For a few years it was felt that the club should contribute more to charities and the President's charity fund was instituted under which the President of the year would nominate a charity to which any monies should be sent.    It was agreed that during the week between President's Sunday and the President's dance, events would be run to raise money, with a tombola table at the dance.    the object was to raise money to be sent to local deserving organisations in the early stages these included Wythenshawe Hospital, Withington Hospital, St Ann's Hospice, Broughton House also to buy equipment for deaf children.    In 1969 the sum collected reached over 100 pounds for the first time.    Since then however the period of time for events have extended resulting in four and five figure sums raised for charity.    Another charitable move was established a seat in the flower beds in front of the cenotaph which has proved to be a boon too many people of Northenden.

Once or twice in annual reports the secretary made reference to "the wind of change" which he felt was approaching the club in ever increasing force, brought about by the growing membership and hope it would not sweep away the homely, friendly, and family atmosphere from which the club had been known and was proud of over the years.    On two occasions radio presenters have described the club, over the air waves, "AS ONE OF THE FINEST CLUBS IN THE NORTH WEST" and were surprised to find that even at that stage members frequented the club although there was no "Bingo" and no "Artistes".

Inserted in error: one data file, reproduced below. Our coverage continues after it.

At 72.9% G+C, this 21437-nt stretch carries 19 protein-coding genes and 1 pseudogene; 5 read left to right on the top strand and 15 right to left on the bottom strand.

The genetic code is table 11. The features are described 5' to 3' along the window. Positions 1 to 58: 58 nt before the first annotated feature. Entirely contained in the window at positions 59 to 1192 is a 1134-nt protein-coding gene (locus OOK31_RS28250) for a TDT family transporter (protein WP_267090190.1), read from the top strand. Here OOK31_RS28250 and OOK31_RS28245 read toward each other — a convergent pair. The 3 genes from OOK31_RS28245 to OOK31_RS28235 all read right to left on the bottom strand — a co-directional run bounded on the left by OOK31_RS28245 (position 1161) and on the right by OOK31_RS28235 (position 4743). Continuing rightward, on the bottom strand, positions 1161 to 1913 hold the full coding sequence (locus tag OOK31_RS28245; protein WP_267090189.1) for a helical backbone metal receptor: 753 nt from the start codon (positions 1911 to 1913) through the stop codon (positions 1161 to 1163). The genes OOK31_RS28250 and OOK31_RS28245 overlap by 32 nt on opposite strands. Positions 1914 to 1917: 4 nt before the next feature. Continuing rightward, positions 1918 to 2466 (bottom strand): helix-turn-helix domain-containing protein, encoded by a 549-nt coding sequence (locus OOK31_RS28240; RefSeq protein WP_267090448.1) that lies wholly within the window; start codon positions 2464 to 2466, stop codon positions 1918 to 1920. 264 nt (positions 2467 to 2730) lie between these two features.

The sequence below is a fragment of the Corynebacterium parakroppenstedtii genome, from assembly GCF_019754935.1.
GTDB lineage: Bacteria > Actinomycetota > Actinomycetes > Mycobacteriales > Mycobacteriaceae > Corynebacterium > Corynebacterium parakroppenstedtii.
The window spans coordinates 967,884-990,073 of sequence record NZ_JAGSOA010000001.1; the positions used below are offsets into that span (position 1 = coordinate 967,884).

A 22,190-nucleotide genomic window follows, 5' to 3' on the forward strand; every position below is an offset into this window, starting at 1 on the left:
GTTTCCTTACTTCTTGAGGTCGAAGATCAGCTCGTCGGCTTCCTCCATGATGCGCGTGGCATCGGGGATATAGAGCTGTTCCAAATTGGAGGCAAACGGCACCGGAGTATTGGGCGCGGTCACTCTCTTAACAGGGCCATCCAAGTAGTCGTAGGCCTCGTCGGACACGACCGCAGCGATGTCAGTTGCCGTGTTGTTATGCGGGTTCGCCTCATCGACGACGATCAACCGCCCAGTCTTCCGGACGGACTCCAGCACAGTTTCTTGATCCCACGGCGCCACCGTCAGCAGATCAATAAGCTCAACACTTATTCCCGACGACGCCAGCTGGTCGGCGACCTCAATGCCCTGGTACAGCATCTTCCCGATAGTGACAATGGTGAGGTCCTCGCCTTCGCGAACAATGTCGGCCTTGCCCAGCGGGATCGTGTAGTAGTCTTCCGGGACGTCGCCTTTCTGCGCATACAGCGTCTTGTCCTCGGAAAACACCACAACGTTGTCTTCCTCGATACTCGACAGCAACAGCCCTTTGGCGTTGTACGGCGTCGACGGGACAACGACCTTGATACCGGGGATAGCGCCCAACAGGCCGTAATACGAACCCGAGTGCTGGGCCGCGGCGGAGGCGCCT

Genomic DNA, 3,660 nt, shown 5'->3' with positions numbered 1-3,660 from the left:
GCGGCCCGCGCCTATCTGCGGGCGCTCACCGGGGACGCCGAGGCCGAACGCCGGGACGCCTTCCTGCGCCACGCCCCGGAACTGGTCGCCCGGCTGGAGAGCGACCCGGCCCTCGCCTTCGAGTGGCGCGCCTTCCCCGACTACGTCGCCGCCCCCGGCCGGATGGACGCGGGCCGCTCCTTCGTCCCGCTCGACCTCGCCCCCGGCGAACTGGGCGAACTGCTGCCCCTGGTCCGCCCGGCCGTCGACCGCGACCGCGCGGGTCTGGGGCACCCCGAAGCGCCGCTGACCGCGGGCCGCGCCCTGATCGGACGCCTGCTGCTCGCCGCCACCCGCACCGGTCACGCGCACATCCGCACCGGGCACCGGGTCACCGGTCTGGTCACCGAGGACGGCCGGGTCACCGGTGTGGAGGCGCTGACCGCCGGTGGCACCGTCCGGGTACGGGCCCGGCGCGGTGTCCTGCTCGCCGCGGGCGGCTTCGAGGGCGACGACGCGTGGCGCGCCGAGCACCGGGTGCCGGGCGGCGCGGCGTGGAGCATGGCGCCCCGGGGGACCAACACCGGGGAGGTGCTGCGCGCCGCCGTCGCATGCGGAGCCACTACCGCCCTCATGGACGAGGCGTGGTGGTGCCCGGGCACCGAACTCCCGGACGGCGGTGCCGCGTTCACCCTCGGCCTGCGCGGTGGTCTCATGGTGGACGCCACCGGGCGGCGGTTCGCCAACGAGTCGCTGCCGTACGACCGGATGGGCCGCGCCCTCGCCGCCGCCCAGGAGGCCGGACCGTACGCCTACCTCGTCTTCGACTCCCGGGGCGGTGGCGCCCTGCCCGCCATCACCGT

The club has been fortunate that it has, in the main, been well served by it's officers and staff from the start and also that the elected chairmen have been strict in their control of the committee and the club generally.    Mr J Mayne held office for a number of years with the same wise guidance can be continued and the same loyalty, friendliness maintained by the members themselves, there should be little cause for concern in the future.

With over NINETY YEARS of tradition and achievement behind it, with it's own club tie, Presidents chain of office, a large membership and it's policy to remain non-sectarian and non-political, Northenden Social Club must remain unique and something with which the members should be proud to be associated.
 

May it continue to fulfill a valuable social asset in the life of the one-time Cheshire Village of Northenden..



TOM SHERIDAN 1986
With thanks to Mr NORMAN SMITH.

Grateful thanks from Club Historians to Graham Knagg